About 13 million Nigerian kids have been identified to be out of school, according to figure by United Nations (UN) in 2018 as a result of the alarming rate in teenage pregnancy among girls, poverty, child labour, the demise of parents of some children, peer pressure, cultural and religious beliefs, environmental factors, insensitivity from the government and among others.
This abysmal rate in the country, Nigeria, which is revered as the Big Brother of Africa can be reduced if citizens hold government accountable of their campaign promises and every one member in the community takes responsibility in ensuring that children are taken back to schools to continue learning.
This assertion was disclosed on Wednesday at Eti-Osa Local Government Area during a sensitisation programme, organised by the Human Development Initiatives (HDI) in partnership with Mark Arthur Foundation with the presence of education stakeholders in Lagos State.
Senior Programme Officer for HDI, Ms Bolanle Dare, charged participants education monitors, stakeholders and representatives from the state government, State Universal Basic Education Board (SUBEB), School Board Members Committees (SBMCs), Parents’ Forums (PFs), Community Development Associations (CDAs), youth groups, among others both in the supply and demand sides to proffer solutions on how to tackle the menace of school-drop-out in the state and the country at large.
Ms Dare hinted that it is the responsibility of community stakeholders in making sure that no child in the community is left out of the educational system in the state.
However, she stressed that tackling that the scourge of school dropouts among children should not be the sole responsibility of the government adding that community members have a role to play in the fight against children illiteracy.
“It is the responsibility of Nigeria Governments (Federal, States and LGAs) to provide free quality basic education to all school-age children in Nigeria.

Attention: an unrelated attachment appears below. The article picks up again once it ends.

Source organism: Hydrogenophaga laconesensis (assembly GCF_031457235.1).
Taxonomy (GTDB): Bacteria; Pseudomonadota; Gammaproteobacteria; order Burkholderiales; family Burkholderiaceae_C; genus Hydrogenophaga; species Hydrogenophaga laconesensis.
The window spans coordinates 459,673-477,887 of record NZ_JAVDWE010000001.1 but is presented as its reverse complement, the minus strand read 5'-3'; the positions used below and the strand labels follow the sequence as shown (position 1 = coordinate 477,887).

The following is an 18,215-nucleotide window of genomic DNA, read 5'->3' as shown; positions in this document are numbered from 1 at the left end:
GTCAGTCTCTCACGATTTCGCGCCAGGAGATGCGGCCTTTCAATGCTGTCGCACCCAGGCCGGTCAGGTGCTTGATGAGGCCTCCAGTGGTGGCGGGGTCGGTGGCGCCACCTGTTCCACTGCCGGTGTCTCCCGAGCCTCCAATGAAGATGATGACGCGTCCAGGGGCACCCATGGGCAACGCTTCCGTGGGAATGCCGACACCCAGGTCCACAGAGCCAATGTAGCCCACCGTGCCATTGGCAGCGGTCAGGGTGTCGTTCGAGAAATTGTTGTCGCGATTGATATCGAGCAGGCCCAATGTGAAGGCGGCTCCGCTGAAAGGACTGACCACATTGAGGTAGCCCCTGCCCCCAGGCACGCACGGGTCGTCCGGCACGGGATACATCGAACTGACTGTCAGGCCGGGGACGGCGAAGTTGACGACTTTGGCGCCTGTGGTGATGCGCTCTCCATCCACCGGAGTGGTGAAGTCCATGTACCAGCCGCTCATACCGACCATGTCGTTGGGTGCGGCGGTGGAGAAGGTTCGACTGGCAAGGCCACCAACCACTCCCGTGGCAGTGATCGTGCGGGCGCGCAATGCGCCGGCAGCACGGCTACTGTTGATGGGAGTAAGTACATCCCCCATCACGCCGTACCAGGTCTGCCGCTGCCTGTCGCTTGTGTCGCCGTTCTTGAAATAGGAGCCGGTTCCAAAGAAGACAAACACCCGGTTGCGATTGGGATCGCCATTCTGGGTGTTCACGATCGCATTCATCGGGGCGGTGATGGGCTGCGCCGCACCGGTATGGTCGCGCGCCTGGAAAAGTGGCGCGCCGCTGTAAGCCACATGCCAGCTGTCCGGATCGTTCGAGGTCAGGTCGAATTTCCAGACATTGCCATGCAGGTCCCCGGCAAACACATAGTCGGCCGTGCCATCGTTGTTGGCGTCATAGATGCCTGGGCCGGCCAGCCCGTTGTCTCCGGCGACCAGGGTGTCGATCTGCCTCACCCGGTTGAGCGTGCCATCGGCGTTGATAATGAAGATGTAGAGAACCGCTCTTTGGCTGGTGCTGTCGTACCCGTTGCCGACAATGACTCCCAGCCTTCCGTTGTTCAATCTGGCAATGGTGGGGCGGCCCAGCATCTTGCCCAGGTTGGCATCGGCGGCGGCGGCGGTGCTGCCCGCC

“Basic Education is compulsory for all school-age children in Nigeria, it is an offence for any parent to deny their children access to basic education. Basic education is free therefore, it is a criminal offence to charge a fee for basic education in Nigeria” she said.
Another narrative to the poor educational system is the lack of awareness of school project executions in most states in the country.
There have been reports in the media that school projects awarded to contractors were shoddily executed due to non-monitoring of such projects by the government and concerned stakeholders.
In 2018, the Lagos State Government were allocated with the sum of N2. 94 billion to execute critical UBE projects across the 20 LGAs in the state, although, to be fully completed.
However, Programme Officer, HDI, Mr Johnson Ibidapo said that it is the responsibility of residents in the communities and stakeholders to monitor and report any irregularities that they might have observed from contractors who are handling various UBE projects in their communities to the appropriate authorities.
Mr Ibidapo further explained that although some LGAs in the state may have not been receiving the desired attention from the state in renovating their school structures on like others, he, therefore urged members of the community not to relent in reporting to the authorities schools that need urgent attention for renovation or provision of more buildings as the case may be.
“Get involved in the monitoring of the Universal Basic Education (UBE) projects across beneficiary schools in the communities, LGAs and the State.
“Report deficiencies, failures and abnormalities in schools to appropriate authorities such as school principals, LGEA, SUBEB, Ministry of Education,” said Ibidapo.
Going forward, parents at the event have pledged to acquaint themselves with the various state’s UBE programmes and projects in the state, they also pledged to take responsibility in ensuring zero tolerance to child illiteracy in the state and the country.